Measuring with Added Data Science – Primary School Lesson

You can add a little Data Science into any lesson, but Measurement in Primary School is just crying out for a little added Data Science. And when I say Added Data Science, I really mean added critical thinking and scepticism. Here is a Grade 6 lesson that I just trialled at Gillen Primary School in Alice Springs, where we took a basic measurement lesson on height and injected some cool data concepts. This lesson might be worth splitting over two lesson times, depending on how the discussion goes.

The goal here is to be asking questions and evaluating what you’re doing at every step.

  1. Pick two students that are very different heights, and have them stand at opposite corners of the room. Have the kids guess who is taller.
  2. Now pick two students that are very close in height, and do the same thing. Have the two students stand back to back and work out who is actually taller. Now ask the kids: which was easier to guess? Why?
  3. Class discussion: what does it mean to “estimate” a value? What’s the difference between an estimate and a guess? If an estimate is an educated guess, what factors did you use to “educate” your estimate of who was taller? (One student today said that the taller person came further up the board than the shorter person, which was a great way of using comparisons to inform your estimate!)
  4. Have your students make a list of the people in their class who are here today and rank them by height, without talking to each other or comparing answers.
  5. Class discussion: Did you all rank every person the same? Which positions were easiest to rank? Often the tallest and shortest students are really easy to rank, but sometimes there are a few students very close in height that make it difficult. The middle positions tend to be the hardest, and you can have some discussion about why this is.
  6. Ask the class who is the tallest student. Take one answer and then ask if there are any different answers, until you have the set. Then do the same for shortest. You can do some back-to-back measuring at this point to settle these questions.
  7. Ask the class why their answers might be different, and discuss how estimates are not exact.
  8. Now get the class to stand up and sort themselves into height order. You might want to get the tallest and shortest up first, and then gradually fill in the middle one or two students at a time, to avoid chaos.
  9. Class Discussion: How much easier was it to do in person than try to compare them in your head? What made it easier?
  10. Now for the measurement! Put the class into groups of 3-5. Each group picks one person to measure, and every other person in the group should measure that person and write down their height, without telling the other members of their group what height they got. 
  11. Groups compare their results and see how similar they were. Each group should record the size of the range of their measurements. So a group that recorded measurements of 143, 145, and 146 would record 3 as their largest, because the lowest value was 143 and the highest was 146.
  12. Come back together as a class. Class Discussion: How accurate do you think your measurements were?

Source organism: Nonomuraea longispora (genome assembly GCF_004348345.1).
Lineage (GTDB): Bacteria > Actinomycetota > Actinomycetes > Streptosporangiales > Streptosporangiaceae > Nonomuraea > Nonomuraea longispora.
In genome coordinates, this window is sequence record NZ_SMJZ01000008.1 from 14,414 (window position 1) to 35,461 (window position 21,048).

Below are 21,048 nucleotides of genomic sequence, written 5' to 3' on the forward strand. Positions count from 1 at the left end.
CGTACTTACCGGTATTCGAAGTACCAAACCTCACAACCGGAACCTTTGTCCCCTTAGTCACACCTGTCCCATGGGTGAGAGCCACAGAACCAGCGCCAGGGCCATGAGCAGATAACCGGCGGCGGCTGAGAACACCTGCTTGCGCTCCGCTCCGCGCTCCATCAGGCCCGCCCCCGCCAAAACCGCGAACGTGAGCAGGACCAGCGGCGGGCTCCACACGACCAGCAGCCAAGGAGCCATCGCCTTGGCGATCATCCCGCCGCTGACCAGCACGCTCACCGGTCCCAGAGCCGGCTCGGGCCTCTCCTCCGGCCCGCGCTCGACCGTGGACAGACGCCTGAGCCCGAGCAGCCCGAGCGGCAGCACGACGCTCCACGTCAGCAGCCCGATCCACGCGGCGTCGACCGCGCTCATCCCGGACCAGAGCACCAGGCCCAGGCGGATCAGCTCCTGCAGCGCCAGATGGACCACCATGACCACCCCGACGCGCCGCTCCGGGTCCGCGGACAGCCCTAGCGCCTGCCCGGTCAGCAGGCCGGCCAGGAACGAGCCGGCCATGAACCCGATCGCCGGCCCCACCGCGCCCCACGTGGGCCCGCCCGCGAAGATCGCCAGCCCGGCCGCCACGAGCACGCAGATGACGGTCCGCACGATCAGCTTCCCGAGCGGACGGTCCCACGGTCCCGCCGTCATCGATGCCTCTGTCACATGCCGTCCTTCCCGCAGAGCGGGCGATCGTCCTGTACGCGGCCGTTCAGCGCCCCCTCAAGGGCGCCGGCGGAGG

13. Class Discussion: Did every student use the same measuring technique? What were some different ones people used?
  14. Class Discussion: How big was the biggest difference between measurements? What factors made the measurements hard? We heard things like:
    1. The person we were measuring was taller than us.
    2. The person was taller than the tape measure (at this point you can explore strategies for solving this problem! Eg measuring against the wall, marking where the tape measure stops, and putting the tape measure above that mark to measure the remaining length, or measuring them lying down on the floor).
    3. It was hard to hold the tape measure straight.
    4. It was hard to hold the tape measure still.
    5. It was hard to read off the exact value because of the distance between the tape measure and the actual top of the person’s head.
    6. The actual measuring part of the tape measure starts a few centimetres in from the start of the tape, getting it exactly in the right spot on the floor is hard!
  15. As a class, brainstorm techniques for making the measurements more accurate.
  16. To wrap up the class, ask them again how accurate they thought their measurements were, and then ask them if they think they were accurate enough? Think of several scenarios where you might need to measure height, and ask how accurate each needs to be. The goal here is to consider that data is rarely completely accurate, but it can still be accurate enough. Eg.
    1. Measuring the length of bed someone needs. Because beds come in fixed sizes you only need to know which range the person fits into.
    2. Measuring whether someone will fit through the doorway. As you are very unlikely to have primary school kids who won’t fit through your doorway, it’s reasonable to think they don’t need to be very accurate! “Are you less than <however tall your doorway is>?” can usually be estimated rather than measured! Consider whether they might know someone for whom this would not be sufficient – eg a professional basketballer.
    3. Measuring whether a cape would fit
    4. Pilots in some aircraft have to be under a certain height to fit in a cockpit
    5. Sailors in a submarine (because the ceilings are low)
    6. What others can you think of?

There are many more questions you can explore using this lesson, and many more types of inaccuracies you could consider. As always, these steps are a starting point, and some points to ponder. You can use a subset of the steps, or expand on them.

If you modify the lesson it would be wonderful if you could share it back by emailing it to contact@adsei.org so that other teachers can learn from your approach.